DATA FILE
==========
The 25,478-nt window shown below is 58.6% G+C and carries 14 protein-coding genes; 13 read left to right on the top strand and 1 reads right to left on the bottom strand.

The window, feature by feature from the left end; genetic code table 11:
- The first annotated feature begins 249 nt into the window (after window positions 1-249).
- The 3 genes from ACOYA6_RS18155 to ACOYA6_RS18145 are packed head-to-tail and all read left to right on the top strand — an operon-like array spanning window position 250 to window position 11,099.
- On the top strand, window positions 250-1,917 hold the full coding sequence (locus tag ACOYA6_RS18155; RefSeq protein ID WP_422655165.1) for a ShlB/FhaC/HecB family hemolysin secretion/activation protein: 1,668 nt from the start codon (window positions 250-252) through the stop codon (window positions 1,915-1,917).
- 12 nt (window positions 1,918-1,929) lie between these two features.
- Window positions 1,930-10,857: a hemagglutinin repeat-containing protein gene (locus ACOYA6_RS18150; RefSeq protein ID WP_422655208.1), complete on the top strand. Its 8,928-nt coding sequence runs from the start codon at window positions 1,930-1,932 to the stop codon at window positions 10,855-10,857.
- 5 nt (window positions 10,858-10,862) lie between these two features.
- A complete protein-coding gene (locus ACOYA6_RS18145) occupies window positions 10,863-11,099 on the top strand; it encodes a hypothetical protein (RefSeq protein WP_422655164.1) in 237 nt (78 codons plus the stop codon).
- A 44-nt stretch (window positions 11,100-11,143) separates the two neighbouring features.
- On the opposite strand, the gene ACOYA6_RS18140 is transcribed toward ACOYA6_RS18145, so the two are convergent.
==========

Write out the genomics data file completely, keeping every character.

The 25,478-nt window shown below is 58.6% G+C and carries 14 protein-coding genes; 13 read left to right on the top strand and 1 reads right to left on the bottom strand.

The window, feature by feature from the left end; genetic code table 11:
- The first annotated feature begins 249 nt into the window (after window positions 1-249).
- The 3 genes from ACOYA6_RS18155 to ACOYA6_RS18145 are packed head-to-tail and all read left to right on the top strand — an operon-like array spanning window position 250 to window position 11,099.
- On the top strand, window positions 250-1,917 hold the full coding sequence (locus tag ACOYA6_RS18155; RefSeq protein ID WP_422655165.1) for a ShlB/FhaC/HecB family hemolysin secretion/activation protein: 1,668 nt from the start codon (window positions 250-252) through the stop codon (window positions 1,915-1,917).
- 12 nt (window positions 1,918-1,929) lie between these two features.
- Window positions 1,930-10,857: a hemagglutinin repeat-containing protein gene (locus ACOYA6_RS18150; RefSeq protein ID WP_422655208.1), complete on the top strand. Its 8,928-nt coding sequence runs from the start codon at window positions 1,930-1,932 to the stop codon at window positions 10,855-10,857.
- 5 nt (window positions 10,858-10,862) lie between these two features.
- A complete protein-coding gene (locus ACOYA6_RS18145) occupies window positions 10,863-11,099 on the top strand; it encodes a hypothetical protein (RefSeq protein WP_422655164.1) in 237 nt (78 codons plus the stop codon).
- A 44-nt stretch (window positions 11,100-11,143) separates the two neighbouring features.
- On the opposite strand, the gene ACOYA6_RS18140 is transcribed toward ACOYA6_RS18145, so the two are convergent.